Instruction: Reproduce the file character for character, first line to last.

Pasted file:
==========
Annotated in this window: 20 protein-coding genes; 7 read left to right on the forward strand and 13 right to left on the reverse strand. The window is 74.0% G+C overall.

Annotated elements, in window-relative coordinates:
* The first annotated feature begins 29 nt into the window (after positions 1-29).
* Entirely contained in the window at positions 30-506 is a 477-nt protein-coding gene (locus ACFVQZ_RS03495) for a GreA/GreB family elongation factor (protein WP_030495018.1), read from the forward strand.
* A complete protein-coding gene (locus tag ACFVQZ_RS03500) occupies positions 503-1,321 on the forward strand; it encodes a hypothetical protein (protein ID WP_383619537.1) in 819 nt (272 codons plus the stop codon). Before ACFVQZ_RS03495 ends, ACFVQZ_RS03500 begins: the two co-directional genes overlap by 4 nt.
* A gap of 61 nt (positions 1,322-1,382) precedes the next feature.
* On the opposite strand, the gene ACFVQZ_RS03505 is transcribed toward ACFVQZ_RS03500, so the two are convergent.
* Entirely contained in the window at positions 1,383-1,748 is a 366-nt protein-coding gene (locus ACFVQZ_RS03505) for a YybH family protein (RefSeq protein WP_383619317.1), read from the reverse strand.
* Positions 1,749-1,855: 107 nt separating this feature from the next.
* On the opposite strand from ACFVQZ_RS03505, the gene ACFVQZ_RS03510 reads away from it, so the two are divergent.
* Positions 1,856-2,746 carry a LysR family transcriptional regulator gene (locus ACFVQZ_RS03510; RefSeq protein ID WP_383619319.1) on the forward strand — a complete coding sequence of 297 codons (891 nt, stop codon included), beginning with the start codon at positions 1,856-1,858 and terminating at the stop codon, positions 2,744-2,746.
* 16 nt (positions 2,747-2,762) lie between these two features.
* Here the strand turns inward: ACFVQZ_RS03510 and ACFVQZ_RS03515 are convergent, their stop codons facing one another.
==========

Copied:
Annotated in this window: 20 protein-coding genes; 7 read left to right on the forward strand and 13 right to left on the reverse strand. The window is 74.0% G+C overall.

Annotated elements, in window-relative coordinates:
* The first annotated feature begins 29 nt into the window (after positions 1-29).
* Entirely contained in the window at positions 30-506 is a 477-nt protein-coding gene (locus ACFVQZ_RS03495) for a GreA/GreB family elongation factor (protein WP_030495018.1), read from the forward strand.
* A complete protein-coding gene (locus tag ACFVQZ_RS03500) occupies positions 503-1,321 on the forward strand; it encodes a hypothetical protein (protein ID WP_383619537.1) in 819 nt (272 codons plus the stop codon). Before ACFVQZ_RS03495 ends, ACFVQZ_RS03500 begins: the two co-directional genes overlap by 4 nt.
* A gap of 61 nt (positions 1,322-1,382) precedes the next feature.
* On the opposite strand, the gene ACFVQZ_RS03505 is transcribed toward ACFVQZ_RS03500, so the two are convergent.
* Entirely contained in the window at positions 1,383-1,748 is a 366-nt protein-coding gene (locus ACFVQZ_RS03505) for a YybH family protein (RefSeq protein WP_383619317.1), read from the reverse strand.
* Positions 1,749-1,855: 107 nt separating this feature from the next.
* On the opposite strand from ACFVQZ_RS03505, the gene ACFVQZ_RS03510 reads away from it, so the two are divergent.
* Positions 1,856-2,746 carry a LysR family transcriptional regulator gene (locus ACFVQZ_RS03510; RefSeq protein ID WP_383619319.1) on the forward strand — a complete coding sequence of 297 codons (891 nt, stop codon included), beginning with the start codon at positions 1,856-1,858 and terminating at the stop codon, positions 2,744-2,746.
* 16 nt (positions 2,747-2,762) lie between these two features.
* Here the strand turns inward: ACFVQZ_RS03510 and ACFVQZ_RS03515 are convergent, their stop codons facing one another.